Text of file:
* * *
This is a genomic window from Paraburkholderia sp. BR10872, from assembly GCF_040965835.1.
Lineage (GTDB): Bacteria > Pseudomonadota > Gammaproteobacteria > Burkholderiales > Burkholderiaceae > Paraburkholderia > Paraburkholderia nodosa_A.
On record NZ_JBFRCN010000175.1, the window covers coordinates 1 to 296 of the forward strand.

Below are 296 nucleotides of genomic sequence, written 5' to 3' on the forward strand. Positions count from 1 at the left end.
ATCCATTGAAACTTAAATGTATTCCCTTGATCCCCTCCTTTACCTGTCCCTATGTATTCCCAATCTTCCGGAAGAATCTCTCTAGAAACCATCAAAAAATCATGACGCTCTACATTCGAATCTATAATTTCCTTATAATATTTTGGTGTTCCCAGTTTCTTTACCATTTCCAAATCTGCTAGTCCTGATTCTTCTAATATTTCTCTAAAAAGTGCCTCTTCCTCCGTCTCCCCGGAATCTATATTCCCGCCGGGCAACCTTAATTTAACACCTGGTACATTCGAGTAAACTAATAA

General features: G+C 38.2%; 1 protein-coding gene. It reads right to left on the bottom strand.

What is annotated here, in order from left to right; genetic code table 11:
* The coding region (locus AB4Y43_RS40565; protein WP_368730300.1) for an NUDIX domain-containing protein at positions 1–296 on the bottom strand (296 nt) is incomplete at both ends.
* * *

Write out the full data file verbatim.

This is a genomic window from Paraburkholderia sp. BR10872, from assembly GCF_040965835.1.
Lineage (GTDB): Bacteria > Pseudomonadota > Gammaproteobacteria > Burkholderiales > Burkholderiaceae > Paraburkholderia > Paraburkholderia nodosa_A.
On record NZ_JBFRCN010000175.1, the window covers coordinates 1 to 296 of the forward strand.

Below are 296 nucleotides of genomic sequence, written 5' to 3' on the forward strand. Positions count from 1 at the left end.
ATCCATTGAAACTTAAATGTATTCCCTTGATCCCCTCCTTTACCTGTCCCTATGTATTCCCAATCTTCCGGAAGAATCTCTCTAGAAACCATCAAAAAATCATGACGCTCTACATTCGAATCTATAATTTCCTTATAATATTTTGGTGTTCCCAGTTTCTTTACCATTTCCAAATCTGCTAGTCCTGATTCTTCTAATATTTCTCTAAAAAGTGCCTCTTCCTCCGTCTCCCCGGAATCTATATTCCCGCCGGGCAACCTTAATTTAACACCTGGTACATTCGAGTAAACTAATAA

General features: G+C 38.2%; 1 protein-coding gene. It reads right to left on the bottom strand.

What is annotated here, in order from left to right; genetic code table 11:
* The coding region (locus AB4Y43_RS40565; protein WP_368730300.1) for an NUDIX domain-containing protein at positions 1–296 on the bottom strand (296 nt) is incomplete at both ends.